Interpreting a ballot initiative intended to limit false advertising suits, the California Supreme Court held that consumers who buy a product based on misleading advertising can sue the manufacturer simply by alleging that they would not have bought the mislabeled product.

In Kwikset Corp. v. Benson, a consumer sued a California-based company that made locksets labeled “Made in U.S.A.” even though many of its components were made in Taiwan and assembled in Mexico.

After a bench trial, a judge ruled for the plaintiff. But while an appeal was pending, California citizens passed Proposition 64, a ballot initiative which limited standing in false advertising suits to plaintiffs who have “lost money or property.”

Kwikset argued that the ballot measure limited suits to plaintiffs who suffered an actual injury and lost money as a result of the allegedly false advertising. The court disagreed, saying that merely buying a product as a result of a false claim was enough to support a suit.

“[P]laintiffs who can truthfully allege they were deceived by a product’s label into spending money to purchase the product, and would not have purchased it otherwise, have ‘lost money or property’ within the meaning of Proposition 64 and have standing to sue,” the court held.

Recognizing that the intent of Proposition 64 was to curtail the number of false advertising suits and limit standing, the court said voters “plainly preserved standing for those who had had business dealings with a defendant.”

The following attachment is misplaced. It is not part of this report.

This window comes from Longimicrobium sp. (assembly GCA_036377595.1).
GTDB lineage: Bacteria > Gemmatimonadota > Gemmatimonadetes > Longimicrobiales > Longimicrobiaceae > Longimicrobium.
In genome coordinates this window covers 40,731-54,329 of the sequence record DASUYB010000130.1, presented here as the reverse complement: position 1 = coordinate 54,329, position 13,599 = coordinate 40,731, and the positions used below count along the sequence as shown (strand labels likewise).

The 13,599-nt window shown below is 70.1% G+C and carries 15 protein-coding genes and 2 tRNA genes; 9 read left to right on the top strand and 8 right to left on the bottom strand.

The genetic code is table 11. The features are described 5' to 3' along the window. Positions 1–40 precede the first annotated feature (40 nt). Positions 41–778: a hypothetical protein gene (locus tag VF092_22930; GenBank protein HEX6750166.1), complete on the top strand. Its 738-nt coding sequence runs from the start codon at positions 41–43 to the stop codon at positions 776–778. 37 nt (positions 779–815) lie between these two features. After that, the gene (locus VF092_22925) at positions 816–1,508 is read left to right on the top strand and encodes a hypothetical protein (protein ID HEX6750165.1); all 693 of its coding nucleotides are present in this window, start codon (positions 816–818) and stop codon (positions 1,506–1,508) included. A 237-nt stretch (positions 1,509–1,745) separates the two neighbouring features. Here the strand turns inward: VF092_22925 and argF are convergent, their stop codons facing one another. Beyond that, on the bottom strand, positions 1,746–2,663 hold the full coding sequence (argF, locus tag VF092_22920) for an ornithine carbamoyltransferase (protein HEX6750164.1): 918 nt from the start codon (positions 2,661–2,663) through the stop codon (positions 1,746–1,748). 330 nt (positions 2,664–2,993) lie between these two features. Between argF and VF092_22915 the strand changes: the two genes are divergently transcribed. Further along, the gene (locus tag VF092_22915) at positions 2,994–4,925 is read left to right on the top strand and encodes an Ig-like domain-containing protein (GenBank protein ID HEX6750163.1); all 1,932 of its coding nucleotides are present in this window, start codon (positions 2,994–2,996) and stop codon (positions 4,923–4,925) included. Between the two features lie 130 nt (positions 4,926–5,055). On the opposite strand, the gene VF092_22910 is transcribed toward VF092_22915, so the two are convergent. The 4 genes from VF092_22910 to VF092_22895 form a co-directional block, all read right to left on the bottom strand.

“Simply stated: labels matter. The marketing industry is based on the premise that labels matter, that consumers will choose one product over another similar product based on its label and various tangible and intangible qualities they may come to associate with a particular source,” the court said.

Processes and places of origin matter to some consumers, the court said, citing examples of kosher or halal products, conflict-free diamonds, organic foods, and Rolex watches.

“For each consumer who relies on the truth and accuracy of a label and is deceived by misrepresentations into making a purchase, the economic harm is the same: the consumer has purchased a product that he or she paid more for than he or she otherwise might have been willing to pay if the product had been labeled accurately. This economic harm – the loss of real dollars from a consumer’s pocket – is the same whether or not a court might objectively view the products as functionally equivalent.”

To read the decision in Kwikset Corp. v. Superior Court of Orange County, click here.

Why it matters: The dissent took issue with the court’s interpretation of Proposition 64, arguing that the plaintiff did not suffer “an actual measurable loss in the transaction.” While the decision is a blow to tort reform, defendants in a California false advertising suit can take some solace in the majority opinion’s discussion of remedies. The court said the standard for restitution is “wholly distinct” from the standing issue, and that injunctions are “the primary form of relief available” under the law to protect consumers.